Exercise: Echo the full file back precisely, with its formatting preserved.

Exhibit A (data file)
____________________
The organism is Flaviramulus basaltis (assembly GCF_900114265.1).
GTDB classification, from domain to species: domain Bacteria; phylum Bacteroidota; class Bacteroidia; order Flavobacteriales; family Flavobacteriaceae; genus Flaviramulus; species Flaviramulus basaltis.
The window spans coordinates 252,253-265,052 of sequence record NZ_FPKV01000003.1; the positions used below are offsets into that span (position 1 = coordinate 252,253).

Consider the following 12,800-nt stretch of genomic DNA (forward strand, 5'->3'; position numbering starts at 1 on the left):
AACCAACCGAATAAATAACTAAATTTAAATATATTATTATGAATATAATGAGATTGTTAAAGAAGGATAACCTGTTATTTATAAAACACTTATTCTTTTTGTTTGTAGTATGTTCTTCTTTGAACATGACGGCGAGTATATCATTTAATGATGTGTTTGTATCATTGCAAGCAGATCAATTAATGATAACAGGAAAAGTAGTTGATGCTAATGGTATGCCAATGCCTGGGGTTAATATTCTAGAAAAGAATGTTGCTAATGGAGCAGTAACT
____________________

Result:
The organism is Flaviramulus basaltis (assembly GCF_900114265.1).
GTDB classification, from domain to species: domain Bacteria; phylum Bacteroidota; class Bacteroidia; order Flavobacteriales; family Flavobacteriaceae; genus Flaviramulus; species Flaviramulus basaltis.
The window spans coordinates 252,253-265,052 of sequence record NZ_FPKV01000003.1; the positions used below are offsets into that span (position 1 = coordinate 252,253).

Consider the following 12,800-nt stretch of genomic DNA (forward strand, 5'->3'; position numbering starts at 1 on the left):
AACCAACCGAATAAATAACTAAATTTAAATATATTATTATGAATATAATGAGATTGTTAAAGAAGGATAACCTGTTATTTATAAAACACTTATTCTTTTTGTTTGTAGTATGTTCTTCTTTGAACATGACGGCGAGTATATCATTTAATGATGTGTTTGTATCATTGCAAGCAGATCAATTAATGATAACAGGAAAAGTAGTTGATGCTAATGGTATGCCAATGCCTGGGGTTAATATTCTAGAAAAGAATGTTGCTAATGGAGCAGTAACT